What incredibly nasty fun.
When we last checked in on MTV's "Celebrity Deathmatch," switching over during halftime of the Super Bowl, Pamela Anderson Lee and RuPaul were getting it on (and off), Hanson and the Spice Girls were kicking one another's clay butts and Howard Stern was dispatching Kathie Lee Gifford with a withering double blast of flatulence. Naturally we wanted more.
And we're getting it, as MTV tonight opens a 13-part weekly series featuring additional clay animated fantasy battles between VIPs of film, TV, music and politics. It airs at 7:30 p.m., in addition to its regular 10 p.m. time slot, with MTV hoping to snag some of the evening's before-and-after "Seinfeld" finale crowd.
With good reason, for its featured match, "the brawl for it all, the war to settle the score," is between a clayish Jerry Seinfeld himself and another sitcom giant, Tim Allen of ABC's "Home Improvement." When interviewed before the fight by Stacy Cornbred, Jerry is up to his usual profundities: "How come every time I do my laundry, the dryer eats one of my socks?"
It may not be "Spitting Image," the matchless, savagely satirical British puppet series of several years ago that never caught on in the U.S., but "Celebrity Deathmatch" has low blows aplenty to keep you entertained for most of its half hour of wickedly funny foolishness.
That includes an intense opening match between Hillary Rodham Clinton and "an intern who gained a lot of experience under Bill Clinton, the first lady of lust, Monica Lewinsky."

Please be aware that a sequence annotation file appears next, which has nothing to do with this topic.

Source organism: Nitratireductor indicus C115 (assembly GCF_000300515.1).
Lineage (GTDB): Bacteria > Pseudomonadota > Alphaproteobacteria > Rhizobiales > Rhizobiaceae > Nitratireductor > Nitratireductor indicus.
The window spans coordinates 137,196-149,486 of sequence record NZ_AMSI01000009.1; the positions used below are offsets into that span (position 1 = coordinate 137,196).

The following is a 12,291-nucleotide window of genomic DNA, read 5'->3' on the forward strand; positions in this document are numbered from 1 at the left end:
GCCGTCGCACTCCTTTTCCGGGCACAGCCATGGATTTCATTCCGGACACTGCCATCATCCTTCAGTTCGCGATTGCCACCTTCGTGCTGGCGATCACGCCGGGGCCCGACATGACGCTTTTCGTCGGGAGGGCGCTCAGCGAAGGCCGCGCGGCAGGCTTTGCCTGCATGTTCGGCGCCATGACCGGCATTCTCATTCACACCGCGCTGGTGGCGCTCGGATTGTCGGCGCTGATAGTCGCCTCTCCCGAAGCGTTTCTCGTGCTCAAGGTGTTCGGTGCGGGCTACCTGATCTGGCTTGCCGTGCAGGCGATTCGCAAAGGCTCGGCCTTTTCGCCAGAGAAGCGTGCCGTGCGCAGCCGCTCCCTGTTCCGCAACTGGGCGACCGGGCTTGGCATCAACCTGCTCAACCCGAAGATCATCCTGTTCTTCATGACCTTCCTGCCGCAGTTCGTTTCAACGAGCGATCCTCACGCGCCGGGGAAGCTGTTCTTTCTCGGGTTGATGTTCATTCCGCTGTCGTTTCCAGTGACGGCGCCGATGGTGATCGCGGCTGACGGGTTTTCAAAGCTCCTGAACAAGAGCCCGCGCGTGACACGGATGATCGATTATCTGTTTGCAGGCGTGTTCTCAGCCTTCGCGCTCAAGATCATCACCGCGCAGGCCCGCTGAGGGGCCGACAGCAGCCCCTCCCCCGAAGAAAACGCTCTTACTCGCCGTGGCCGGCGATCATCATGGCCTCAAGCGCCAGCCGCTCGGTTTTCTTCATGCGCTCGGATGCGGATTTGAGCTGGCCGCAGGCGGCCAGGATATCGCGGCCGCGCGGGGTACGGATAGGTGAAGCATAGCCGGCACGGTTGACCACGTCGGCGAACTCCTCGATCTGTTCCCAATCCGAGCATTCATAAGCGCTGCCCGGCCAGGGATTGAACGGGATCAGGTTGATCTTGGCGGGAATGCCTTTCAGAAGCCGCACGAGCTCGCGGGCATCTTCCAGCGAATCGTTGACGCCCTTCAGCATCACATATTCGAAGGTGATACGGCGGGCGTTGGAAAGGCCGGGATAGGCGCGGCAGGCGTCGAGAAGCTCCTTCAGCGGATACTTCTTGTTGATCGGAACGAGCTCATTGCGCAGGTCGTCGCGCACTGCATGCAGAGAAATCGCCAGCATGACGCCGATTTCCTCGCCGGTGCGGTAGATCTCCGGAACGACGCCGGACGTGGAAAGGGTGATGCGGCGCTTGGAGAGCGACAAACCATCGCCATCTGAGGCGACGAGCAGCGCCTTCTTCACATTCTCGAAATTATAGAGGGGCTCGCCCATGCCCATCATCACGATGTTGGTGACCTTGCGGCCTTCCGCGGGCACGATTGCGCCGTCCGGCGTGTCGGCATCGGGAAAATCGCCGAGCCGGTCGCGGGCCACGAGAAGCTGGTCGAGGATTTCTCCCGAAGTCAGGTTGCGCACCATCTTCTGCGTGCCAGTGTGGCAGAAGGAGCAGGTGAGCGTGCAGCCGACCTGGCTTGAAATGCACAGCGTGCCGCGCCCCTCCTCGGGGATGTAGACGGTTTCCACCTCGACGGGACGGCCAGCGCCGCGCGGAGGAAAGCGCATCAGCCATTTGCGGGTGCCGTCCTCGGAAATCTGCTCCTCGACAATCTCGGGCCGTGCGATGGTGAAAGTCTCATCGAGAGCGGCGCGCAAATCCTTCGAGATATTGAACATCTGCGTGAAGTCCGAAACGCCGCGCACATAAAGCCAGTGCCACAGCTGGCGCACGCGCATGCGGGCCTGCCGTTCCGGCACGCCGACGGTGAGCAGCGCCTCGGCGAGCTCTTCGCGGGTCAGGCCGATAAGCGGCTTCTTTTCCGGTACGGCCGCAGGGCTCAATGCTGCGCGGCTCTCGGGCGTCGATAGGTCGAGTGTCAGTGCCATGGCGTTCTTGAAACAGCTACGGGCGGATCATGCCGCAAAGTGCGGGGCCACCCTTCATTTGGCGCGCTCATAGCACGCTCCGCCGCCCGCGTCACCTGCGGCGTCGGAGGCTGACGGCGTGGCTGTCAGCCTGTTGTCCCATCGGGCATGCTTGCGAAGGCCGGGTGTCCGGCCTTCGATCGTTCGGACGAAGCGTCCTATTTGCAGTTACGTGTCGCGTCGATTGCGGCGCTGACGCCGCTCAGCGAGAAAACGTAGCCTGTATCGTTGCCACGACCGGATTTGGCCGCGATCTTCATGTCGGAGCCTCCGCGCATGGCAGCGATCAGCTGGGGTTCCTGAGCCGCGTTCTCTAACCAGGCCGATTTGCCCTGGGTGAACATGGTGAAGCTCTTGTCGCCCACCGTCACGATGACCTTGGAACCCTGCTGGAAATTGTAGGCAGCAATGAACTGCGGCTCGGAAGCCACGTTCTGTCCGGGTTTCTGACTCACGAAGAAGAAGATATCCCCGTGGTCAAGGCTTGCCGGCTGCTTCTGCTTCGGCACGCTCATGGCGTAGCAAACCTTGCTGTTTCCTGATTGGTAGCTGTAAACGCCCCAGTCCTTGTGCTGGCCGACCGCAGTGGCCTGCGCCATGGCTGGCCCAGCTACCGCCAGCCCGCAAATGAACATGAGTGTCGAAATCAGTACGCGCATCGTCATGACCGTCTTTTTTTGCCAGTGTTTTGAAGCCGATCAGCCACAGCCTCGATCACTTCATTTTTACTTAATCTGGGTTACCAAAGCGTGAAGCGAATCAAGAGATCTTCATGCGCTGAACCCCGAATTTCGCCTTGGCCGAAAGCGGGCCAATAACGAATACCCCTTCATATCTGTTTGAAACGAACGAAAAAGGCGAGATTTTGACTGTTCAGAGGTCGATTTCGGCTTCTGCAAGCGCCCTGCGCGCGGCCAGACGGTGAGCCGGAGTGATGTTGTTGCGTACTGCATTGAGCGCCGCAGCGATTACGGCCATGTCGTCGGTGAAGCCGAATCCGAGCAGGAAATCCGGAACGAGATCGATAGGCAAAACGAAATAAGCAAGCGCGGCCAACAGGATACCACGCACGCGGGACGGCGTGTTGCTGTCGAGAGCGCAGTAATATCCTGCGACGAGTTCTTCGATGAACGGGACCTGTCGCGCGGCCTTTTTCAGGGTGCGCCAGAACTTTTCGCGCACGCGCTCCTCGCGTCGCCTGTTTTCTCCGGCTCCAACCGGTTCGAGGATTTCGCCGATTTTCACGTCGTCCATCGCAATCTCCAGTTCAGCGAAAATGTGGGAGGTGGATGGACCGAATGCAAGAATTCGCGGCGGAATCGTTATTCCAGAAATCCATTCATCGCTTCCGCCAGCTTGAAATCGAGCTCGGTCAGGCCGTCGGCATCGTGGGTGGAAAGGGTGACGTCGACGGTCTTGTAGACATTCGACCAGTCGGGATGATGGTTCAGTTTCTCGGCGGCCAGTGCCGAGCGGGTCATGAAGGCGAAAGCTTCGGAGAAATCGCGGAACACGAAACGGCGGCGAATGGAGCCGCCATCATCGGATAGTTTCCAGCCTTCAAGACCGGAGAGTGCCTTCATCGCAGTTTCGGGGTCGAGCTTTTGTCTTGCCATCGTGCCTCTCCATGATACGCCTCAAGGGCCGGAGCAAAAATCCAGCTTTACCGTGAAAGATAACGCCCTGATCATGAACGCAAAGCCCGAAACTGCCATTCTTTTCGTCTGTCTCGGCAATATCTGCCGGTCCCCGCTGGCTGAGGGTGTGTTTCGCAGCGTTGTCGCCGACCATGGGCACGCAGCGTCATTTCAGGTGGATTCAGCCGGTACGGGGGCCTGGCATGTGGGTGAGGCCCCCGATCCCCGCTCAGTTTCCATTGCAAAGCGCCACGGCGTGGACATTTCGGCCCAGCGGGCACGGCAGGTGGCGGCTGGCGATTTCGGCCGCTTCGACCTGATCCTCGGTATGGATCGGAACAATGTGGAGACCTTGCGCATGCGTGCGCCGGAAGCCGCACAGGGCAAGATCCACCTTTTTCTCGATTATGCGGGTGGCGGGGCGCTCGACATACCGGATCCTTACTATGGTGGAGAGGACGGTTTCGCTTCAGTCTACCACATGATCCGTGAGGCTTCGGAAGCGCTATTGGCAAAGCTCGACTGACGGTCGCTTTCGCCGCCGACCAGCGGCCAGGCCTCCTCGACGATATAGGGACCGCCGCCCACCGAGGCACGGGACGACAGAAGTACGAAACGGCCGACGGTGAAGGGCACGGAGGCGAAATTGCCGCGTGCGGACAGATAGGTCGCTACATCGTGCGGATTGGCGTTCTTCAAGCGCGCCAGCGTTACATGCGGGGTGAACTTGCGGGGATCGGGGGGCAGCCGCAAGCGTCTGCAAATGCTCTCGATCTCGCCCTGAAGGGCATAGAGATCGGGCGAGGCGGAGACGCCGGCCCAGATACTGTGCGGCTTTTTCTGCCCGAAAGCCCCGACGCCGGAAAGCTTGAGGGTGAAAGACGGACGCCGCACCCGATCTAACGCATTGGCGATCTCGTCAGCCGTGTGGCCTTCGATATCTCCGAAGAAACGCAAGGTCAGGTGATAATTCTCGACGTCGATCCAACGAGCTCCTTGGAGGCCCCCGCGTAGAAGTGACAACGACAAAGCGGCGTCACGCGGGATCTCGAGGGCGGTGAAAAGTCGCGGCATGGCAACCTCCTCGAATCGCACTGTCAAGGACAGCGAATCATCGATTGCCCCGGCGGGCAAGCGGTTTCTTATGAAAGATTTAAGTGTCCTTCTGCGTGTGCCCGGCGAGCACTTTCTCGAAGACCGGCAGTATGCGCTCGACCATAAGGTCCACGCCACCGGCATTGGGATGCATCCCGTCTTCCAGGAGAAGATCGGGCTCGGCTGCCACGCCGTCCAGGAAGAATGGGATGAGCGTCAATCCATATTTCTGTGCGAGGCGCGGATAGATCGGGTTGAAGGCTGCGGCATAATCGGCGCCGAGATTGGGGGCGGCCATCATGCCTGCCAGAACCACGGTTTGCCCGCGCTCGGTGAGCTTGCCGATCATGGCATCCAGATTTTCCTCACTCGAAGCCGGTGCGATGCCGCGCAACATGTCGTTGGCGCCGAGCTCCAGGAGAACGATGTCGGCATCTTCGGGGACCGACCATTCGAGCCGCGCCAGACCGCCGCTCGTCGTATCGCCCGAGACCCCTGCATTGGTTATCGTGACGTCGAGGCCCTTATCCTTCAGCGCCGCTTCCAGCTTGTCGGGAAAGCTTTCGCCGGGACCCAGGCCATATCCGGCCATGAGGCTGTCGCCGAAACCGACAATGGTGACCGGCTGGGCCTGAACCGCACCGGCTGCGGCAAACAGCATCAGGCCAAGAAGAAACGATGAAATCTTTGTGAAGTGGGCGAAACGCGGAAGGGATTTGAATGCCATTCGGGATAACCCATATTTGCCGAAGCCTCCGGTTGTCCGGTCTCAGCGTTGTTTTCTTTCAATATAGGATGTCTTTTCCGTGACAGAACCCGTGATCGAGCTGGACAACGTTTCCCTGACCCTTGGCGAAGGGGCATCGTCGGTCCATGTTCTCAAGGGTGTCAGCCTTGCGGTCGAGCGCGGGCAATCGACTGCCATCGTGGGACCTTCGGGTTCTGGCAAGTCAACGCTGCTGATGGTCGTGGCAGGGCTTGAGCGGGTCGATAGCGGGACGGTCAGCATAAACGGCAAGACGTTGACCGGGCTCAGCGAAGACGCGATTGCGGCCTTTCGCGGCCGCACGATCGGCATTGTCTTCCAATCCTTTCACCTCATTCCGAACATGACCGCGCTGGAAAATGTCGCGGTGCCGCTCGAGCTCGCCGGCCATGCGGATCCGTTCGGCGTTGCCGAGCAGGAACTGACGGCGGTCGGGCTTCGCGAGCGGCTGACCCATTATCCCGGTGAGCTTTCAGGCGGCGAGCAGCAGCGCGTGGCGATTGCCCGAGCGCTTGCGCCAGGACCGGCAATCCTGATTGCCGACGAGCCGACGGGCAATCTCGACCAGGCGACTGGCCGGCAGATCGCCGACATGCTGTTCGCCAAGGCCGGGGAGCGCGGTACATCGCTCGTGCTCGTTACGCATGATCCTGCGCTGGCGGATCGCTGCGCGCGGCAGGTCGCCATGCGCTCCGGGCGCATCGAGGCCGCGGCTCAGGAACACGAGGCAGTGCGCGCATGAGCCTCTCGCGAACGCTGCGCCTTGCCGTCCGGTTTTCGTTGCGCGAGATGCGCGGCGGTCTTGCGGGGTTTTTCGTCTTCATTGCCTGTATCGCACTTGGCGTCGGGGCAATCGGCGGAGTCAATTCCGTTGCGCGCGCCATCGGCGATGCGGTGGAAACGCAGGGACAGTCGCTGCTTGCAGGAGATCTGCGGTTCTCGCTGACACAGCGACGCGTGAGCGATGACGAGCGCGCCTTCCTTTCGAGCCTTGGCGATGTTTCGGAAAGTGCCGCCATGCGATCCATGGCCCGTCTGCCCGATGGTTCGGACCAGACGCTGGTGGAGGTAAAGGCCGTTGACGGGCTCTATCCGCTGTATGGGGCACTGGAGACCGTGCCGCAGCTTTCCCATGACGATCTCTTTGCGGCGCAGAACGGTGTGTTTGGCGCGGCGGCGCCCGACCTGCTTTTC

Clinton and Gennifer Flowers also show up during the match, which is as violent and ugly as clay combat gets, with an ending too brutal to mention here. A hint: Think of squishable Mr. Bill.
The middle match, a grudge affair between Jim Carrey and Mariah Carey, ends on a shattering, er, note.
And then comes the Seinfeld-Allen featured bout, preceded by a press conference and one of those Olympics-style features with oozy music: "For months, they have prepared. . . ."
As for the match itself, with George, Elaine and Kramer at ringside, it's naturally about nothing, until its shocking conclusion.
Meanwhile, you also get a clay Mills Lane (who officiated the famous Evander Holyfield-Mike Tyson ear-biting spectacle) as referee, a couple of goofy announcers and an "analyst extraordinaire" in Marv Albert, who gets his own comeuppance from writers Chris Kreski, Matt Harrigan, Michael Rubiner and Eric Fogel, who created the series.
The celebrity voices are close enough (only Mills speaks for himself) and the humor biting. As Albert would say (and does here): Yes!
* "Celebrity Deathmatch" premieres at 7:30 and 10 tonight on MTV. The network has rated it TV-14 (may be unsuitable for children under the age of 14).